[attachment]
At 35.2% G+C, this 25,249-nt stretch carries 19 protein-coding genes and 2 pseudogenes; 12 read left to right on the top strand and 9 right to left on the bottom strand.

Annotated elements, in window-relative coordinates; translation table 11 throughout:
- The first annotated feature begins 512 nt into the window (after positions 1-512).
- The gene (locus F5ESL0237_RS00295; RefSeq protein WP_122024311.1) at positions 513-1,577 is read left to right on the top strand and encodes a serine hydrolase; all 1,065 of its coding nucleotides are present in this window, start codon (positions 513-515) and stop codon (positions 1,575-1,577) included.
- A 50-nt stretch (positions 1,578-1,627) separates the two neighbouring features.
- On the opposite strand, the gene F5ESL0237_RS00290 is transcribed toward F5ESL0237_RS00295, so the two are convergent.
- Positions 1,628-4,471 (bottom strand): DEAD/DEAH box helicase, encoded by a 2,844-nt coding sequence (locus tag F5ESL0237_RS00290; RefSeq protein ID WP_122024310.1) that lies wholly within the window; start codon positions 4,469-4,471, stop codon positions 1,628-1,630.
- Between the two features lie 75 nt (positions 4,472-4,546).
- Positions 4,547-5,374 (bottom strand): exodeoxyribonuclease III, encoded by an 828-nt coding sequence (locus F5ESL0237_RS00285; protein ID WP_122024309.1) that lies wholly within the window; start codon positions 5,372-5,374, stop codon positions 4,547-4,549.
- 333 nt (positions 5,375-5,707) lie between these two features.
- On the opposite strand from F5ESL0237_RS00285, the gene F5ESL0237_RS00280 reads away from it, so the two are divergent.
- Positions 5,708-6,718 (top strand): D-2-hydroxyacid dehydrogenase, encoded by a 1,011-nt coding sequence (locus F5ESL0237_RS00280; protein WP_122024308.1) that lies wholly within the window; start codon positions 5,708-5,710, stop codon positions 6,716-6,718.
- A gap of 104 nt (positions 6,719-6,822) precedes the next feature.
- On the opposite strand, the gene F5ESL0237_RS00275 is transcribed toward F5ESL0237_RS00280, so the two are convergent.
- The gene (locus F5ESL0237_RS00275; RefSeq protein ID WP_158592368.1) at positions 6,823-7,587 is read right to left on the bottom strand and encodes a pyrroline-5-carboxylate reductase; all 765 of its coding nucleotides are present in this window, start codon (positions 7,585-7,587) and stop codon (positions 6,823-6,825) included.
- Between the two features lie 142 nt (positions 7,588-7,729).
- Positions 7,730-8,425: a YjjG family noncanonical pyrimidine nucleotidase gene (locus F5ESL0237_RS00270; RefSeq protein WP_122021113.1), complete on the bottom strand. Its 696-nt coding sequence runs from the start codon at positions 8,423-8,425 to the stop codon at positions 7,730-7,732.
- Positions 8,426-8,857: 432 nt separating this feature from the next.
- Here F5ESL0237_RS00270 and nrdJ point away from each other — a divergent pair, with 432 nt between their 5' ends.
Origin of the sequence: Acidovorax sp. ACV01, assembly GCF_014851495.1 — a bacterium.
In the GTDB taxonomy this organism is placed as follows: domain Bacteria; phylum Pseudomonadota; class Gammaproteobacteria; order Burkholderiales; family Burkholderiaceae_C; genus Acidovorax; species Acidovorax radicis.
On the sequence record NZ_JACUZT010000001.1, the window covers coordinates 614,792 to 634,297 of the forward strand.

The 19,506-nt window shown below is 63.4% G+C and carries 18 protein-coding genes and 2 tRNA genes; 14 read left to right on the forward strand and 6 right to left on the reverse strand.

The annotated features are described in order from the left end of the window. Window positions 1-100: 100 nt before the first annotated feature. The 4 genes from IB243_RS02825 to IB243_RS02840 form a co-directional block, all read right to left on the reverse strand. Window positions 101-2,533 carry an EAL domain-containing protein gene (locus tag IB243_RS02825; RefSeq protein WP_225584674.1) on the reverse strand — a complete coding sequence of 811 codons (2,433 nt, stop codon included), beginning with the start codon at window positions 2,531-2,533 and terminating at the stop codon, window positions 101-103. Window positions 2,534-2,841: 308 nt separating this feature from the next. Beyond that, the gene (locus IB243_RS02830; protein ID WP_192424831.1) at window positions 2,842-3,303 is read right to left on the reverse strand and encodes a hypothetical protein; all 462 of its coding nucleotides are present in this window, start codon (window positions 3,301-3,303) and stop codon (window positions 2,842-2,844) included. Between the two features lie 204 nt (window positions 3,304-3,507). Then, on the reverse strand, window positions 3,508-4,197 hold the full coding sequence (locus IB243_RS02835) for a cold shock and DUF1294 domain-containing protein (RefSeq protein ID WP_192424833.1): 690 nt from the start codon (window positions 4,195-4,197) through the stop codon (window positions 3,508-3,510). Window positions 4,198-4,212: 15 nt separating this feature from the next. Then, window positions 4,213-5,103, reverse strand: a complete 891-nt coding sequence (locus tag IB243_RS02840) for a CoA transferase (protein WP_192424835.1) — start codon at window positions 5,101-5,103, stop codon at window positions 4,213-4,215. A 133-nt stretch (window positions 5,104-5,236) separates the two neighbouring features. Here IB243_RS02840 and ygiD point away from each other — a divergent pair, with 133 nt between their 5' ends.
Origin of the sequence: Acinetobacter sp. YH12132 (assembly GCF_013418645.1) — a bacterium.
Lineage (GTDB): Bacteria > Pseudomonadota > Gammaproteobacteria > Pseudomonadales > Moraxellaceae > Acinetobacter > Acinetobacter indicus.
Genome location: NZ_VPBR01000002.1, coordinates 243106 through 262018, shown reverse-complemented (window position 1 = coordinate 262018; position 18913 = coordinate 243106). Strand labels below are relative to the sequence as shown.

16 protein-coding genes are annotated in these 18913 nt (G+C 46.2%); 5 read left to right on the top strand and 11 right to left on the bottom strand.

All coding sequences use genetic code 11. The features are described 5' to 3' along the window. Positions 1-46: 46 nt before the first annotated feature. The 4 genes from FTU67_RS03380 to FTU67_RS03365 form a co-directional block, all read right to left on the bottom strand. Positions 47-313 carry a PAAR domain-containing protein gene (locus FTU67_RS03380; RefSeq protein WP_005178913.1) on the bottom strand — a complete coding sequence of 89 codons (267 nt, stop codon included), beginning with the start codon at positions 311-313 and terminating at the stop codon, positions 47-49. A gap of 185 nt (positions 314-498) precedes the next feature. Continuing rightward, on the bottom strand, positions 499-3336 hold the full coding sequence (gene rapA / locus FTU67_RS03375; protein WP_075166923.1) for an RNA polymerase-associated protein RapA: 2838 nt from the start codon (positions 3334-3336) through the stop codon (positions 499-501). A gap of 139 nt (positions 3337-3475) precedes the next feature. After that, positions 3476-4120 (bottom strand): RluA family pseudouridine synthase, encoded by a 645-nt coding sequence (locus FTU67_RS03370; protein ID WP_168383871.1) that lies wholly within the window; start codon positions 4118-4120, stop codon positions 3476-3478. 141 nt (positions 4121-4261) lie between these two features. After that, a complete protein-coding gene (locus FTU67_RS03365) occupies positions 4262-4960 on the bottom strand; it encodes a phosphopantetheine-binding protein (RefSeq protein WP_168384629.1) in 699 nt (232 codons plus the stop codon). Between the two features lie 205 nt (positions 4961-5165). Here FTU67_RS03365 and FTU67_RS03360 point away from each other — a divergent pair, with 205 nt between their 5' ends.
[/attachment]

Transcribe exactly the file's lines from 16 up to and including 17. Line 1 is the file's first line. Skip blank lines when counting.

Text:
- Between the two features lie 142 nt (positions 7,588-7,729).
- Positions 7,730-8,425: a YjjG family noncanonical pyrimidine nucleotidase gene (locus F5ESL0237_RS00270; RefSeq protein WP_122021113.1), complete on the bottom strand. Its 696-nt coding sequence runs from the start codon at positions 8,423-8,425 to the stop codon at positions 7,730-7,732.